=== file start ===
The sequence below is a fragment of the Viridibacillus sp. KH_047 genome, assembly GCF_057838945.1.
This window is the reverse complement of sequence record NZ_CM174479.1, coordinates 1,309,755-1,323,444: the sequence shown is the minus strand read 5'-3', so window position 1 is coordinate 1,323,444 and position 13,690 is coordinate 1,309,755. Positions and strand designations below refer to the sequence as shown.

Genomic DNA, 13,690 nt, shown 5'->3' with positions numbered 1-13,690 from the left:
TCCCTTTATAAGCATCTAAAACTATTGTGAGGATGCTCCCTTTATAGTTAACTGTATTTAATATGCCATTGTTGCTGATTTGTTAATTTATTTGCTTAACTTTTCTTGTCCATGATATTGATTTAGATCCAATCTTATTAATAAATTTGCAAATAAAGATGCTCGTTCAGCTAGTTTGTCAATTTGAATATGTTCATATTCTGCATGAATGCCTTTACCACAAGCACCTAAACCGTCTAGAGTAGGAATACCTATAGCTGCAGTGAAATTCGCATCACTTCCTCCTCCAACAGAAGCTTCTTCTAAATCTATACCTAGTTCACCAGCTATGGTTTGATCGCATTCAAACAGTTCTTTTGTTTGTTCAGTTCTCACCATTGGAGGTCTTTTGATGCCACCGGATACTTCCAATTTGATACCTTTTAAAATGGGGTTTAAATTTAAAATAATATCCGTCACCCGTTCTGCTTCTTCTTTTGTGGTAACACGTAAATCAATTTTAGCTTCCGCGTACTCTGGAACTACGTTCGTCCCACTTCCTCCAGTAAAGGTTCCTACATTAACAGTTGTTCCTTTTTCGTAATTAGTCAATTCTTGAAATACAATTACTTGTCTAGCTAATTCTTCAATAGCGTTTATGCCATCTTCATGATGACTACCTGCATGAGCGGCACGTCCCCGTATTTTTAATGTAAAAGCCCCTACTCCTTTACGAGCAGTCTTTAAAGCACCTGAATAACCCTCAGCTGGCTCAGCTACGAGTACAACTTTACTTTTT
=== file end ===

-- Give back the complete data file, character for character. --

The sequence below is a fragment of the Viridibacillus sp. KH_047 genome, assembly GCF_057838945.1.
This window is the reverse complement of sequence record NZ_CM174479.1, coordinates 1,309,755-1,323,444: the sequence shown is the minus strand read 5'-3', so window position 1 is coordinate 1,323,444 and position 13,690 is coordinate 1,309,755. Positions and strand designations below refer to the sequence as shown.

Genomic DNA, 13,690 nt, shown 5'->3' with positions numbered 1-13,690 from the left:
TCCCTTTATAAGCATCTAAAACTATTGTGAGGATGCTCCCTTTATAGTTAACTGTATTTAATATGCCATTGTTGCTGATTTGTTAATTTATTTGCTTAACTTTTCTTGTCCATGATATTGATTTAGATCCAATCTTATTAATAAATTTGCAAATAAAGATGCTCGTTCAGCTAGTTTGTCAATTTGAATATGTTCATATTCTGCATGAATGCCTTTACCACAAGCACCTAAACCGTCTAGAGTAGGAATACCTATAGCTGCAGTGAAATTCGCATCACTTCCTCCTCCAACAGAAGCTTCTTCTAAATCTATACCTAGTTCACCAGCTATGGTTTGATCGCATTCAAACAGTTCTTTTGTTTGTTCAGTTCTCACCATTGGAGGTCTTTTGATGCCACCGGATACTTCCAATTTGATACCTTTTAAAATGGGGTTTAAATTTAAAATAATATCCGTCACCCGTTCTGCTTCTTCTTTTGTGGTAACACGTAAATCAATTTTAGCTTCCGCGTACTCTGGAACTACGTTCGTCCCACTTCCTCCAGTAAAGGTTCCTACATTAACAGTTGTTCCTTTTTCGTAATTAGTCAATTCTTGAAATACAATTACTTGTCTAGCTAATTCTTCAATAGCGTTTATGCCATCTTCATGATGACTACCTGCATGAGCGGCACGTCCCCGTATTTTTAATGTAAAAGCCCCTACTCCTTTACGAGCAGTCTTTAAAGCACCTGAATAACCCTCAGCTGGCTCAGCTACGAGTACAACTTTACTTTTT